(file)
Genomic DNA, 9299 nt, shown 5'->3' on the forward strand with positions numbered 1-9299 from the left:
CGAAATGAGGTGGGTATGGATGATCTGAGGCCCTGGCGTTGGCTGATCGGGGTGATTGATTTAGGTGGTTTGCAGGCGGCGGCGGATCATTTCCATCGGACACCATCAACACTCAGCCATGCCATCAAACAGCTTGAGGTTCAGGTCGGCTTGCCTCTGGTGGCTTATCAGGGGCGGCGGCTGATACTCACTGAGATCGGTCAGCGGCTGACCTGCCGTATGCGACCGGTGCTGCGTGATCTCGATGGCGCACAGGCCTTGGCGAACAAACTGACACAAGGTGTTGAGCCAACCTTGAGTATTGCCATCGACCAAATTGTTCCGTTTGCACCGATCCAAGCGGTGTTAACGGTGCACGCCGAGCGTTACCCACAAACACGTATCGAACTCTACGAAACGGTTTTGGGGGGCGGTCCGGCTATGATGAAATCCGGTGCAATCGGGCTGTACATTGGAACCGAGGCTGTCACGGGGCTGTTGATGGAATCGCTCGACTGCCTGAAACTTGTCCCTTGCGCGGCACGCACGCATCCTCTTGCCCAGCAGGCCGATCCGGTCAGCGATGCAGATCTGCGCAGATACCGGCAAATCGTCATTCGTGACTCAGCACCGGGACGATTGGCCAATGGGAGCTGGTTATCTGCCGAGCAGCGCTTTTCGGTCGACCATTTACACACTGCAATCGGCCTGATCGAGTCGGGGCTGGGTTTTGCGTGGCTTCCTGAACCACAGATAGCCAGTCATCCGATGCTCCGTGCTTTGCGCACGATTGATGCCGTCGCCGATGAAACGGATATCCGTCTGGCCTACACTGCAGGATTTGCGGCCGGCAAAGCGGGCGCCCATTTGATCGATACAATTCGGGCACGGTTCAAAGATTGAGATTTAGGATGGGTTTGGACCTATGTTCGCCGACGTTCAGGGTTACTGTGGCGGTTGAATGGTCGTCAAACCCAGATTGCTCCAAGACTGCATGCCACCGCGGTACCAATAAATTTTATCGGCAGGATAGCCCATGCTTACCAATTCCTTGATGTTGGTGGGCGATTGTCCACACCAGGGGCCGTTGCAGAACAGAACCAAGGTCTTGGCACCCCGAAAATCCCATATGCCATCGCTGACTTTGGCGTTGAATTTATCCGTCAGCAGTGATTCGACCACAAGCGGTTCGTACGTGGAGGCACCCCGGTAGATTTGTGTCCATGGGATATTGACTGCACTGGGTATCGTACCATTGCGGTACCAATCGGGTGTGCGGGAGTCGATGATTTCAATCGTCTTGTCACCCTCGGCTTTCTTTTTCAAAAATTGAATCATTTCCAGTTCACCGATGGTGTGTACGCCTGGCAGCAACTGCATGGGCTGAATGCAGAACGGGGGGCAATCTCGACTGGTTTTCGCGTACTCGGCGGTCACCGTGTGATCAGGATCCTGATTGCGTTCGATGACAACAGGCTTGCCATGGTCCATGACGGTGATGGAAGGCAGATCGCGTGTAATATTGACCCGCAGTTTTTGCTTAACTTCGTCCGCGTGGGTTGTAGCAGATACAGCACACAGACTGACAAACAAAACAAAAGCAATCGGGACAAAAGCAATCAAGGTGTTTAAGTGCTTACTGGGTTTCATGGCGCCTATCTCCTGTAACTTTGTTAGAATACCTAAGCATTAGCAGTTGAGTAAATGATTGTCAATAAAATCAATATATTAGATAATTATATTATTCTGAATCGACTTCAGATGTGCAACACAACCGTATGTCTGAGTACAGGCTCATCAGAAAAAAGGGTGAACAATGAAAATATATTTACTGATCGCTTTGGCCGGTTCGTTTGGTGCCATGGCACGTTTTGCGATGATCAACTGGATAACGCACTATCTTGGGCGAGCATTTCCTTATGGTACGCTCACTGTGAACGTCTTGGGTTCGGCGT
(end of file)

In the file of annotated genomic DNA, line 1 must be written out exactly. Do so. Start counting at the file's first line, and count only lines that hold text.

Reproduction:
Genomic DNA, 9299 nt, shown 5'->3' on the forward strand with positions numbered 1-9299 from the left: